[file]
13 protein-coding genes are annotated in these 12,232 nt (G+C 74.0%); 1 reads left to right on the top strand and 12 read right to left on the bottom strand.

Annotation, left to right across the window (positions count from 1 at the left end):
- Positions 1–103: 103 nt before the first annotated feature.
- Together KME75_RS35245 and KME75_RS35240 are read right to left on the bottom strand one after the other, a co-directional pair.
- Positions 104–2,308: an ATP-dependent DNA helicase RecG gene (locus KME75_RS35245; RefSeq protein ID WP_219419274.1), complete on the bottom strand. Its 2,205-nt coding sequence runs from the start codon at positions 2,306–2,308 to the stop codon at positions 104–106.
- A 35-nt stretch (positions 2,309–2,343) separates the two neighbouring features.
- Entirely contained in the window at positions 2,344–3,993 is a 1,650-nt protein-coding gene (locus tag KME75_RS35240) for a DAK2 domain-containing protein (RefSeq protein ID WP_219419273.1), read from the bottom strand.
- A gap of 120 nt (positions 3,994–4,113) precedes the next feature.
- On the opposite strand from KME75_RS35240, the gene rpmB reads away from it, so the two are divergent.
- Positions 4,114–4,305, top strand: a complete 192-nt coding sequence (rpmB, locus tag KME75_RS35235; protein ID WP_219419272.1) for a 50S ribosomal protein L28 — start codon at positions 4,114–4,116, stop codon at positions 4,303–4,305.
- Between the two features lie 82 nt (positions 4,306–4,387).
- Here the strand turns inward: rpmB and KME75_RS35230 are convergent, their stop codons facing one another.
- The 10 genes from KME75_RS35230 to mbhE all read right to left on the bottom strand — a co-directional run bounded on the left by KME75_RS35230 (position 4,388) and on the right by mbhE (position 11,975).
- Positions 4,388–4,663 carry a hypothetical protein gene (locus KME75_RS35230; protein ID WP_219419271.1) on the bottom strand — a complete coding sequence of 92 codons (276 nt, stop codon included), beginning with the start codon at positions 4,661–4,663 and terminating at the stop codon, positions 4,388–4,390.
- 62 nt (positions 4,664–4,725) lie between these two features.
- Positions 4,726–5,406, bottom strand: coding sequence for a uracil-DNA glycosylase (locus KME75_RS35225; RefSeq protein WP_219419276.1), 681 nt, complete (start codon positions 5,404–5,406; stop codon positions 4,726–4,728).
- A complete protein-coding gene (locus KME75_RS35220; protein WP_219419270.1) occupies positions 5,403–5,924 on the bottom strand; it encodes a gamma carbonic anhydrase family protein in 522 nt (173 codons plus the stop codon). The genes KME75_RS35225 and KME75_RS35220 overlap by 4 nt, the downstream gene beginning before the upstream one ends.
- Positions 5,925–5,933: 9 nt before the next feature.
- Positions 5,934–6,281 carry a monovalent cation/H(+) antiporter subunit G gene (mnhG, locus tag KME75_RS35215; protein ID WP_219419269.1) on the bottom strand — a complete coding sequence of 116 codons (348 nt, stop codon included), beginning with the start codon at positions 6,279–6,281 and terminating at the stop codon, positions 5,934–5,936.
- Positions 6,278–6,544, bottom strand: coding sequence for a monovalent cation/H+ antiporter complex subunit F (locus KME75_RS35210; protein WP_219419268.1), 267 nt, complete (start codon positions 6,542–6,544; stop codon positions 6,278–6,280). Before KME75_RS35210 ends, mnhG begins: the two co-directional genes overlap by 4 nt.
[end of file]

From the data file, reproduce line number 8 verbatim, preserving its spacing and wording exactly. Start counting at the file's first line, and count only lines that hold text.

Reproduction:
- A gap of 120 nt (positions 3,994–4,113) precedes the next feature.